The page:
Research Biography The primary focus of my scholarship for more than twenty-five years has been on Action Research, with two central emphases. One strand addresses the research form historically and conceptually, aimed at understanding its emergence internationally as a "family" of practices that (often but not always) seeks to challenge existing knowledge forms. My commitments to issues of anti-racist education and economic and social justice (in terms of human rights and dignity) come into play as I work to see how issues such as ethics and the political economy of grassroots knowledge production play out when the agenda of the research is explicitly one of challenging oppression and building stronger communities for change. Puzzling over such issues has led me to examine and employ a wide range of theoretical resources – initial frames of structural and feminist analysis have, I believe, been enhanced through reading of critical race theory and work around issues of globalization. The second emphasis centers on education and the role of teachers, students/children, and communities in social change through action research. In this latter work, I have examined my own teaching, but also that of teachers with whom I have collaborated. The outcomes of this work are not only published works, but also innovative materials for the education of elementary school teachers. These reflect both the self-reflexive nature of the work and also how the "community" dimension comes into play. In this work, I believe that five years of close collaboration with Julian Rappaport and the Community Psychology division on campus (1998-2003) and with a local school have significantly influenced my perspectives on the importance of community in teacher education and research. My scholarship background and graduate teaching are in curriculum work, but this is also a central aspect to my service work. I have been deeply involved with a local school district in collaborative work focused on the K-12 social studies curriculum since 2004. Initially we brought together preservice students with teachers who were charged with rewriting the K-5 units of study. Later we worked to align the whole social studies curriculum around 4 central themes (their choices): historical thinking, problem solving, citizenship, and social justice. Most recently, I worked with small groups of elementary teachers who were doing action research on aspects of their practice in social studies. They have presented this work at the Qualitative Congress and at the state social studies conference. I expect that this work within local schools will continue for some years to come. It plays a vital role in my teaching in the elementary education preservice program, where I teach courses in social studies and diversity. Finally, for me research, teaching, and service (the triad of university life) are interconnected and closely articulated with an activist stance. I have engaged in long-term work aimed at change in schooling (including in the university teacher education programs) and in the community, at the same time pursuing the intellectual work that feeds them.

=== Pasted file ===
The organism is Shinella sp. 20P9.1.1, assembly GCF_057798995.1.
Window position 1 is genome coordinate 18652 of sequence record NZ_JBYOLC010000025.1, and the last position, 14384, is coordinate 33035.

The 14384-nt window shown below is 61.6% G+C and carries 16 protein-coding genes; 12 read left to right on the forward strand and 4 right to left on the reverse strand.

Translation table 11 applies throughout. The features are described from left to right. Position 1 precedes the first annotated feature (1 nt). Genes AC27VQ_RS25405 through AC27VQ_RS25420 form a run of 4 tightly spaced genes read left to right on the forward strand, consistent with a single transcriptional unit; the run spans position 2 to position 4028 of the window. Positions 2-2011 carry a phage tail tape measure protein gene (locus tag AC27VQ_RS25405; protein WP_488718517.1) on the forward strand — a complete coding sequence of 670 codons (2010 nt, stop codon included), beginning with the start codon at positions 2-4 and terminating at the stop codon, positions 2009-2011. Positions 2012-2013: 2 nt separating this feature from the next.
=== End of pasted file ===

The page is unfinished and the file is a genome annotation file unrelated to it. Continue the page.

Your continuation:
- Ph.D., Curriculum and Instruction, University of Wisconsin, 1990
- M.S., Curriculum and Instruction, University of Wisconsin, 1980
- B.A., Music, Lawrence University, Appleton, 1972
Key Professional Appointments
- Associate Professor, Curriculum and Instruction, University of Illinois, 1998--
- Assistant Professor, Curriculum and Instruction, University of Illinois, 1993-1998
- Assistant Professor, Social Studies Education, State University of New York at Buffalo, 1989-1993
- Associate Lecturer, Curriculum and Instruction, University of Wisconsin-Madison, 1987-1988
Activities & Honors
- Graduate Student Seminar Committee Chair, Executive Board, AERA, Division K, 2008-2012
- Member, Social Justice Action Committee, Social Justice Action Committee, American Educational Research Association, 2005-2008
- Outstanding Graduate Teaching by a Faculty Member, College of Education, 2003-
- Honorable Mention, Campus Award for Innovation in Campus Teaching, University of Illinois at Urbana-Champaign, 2001-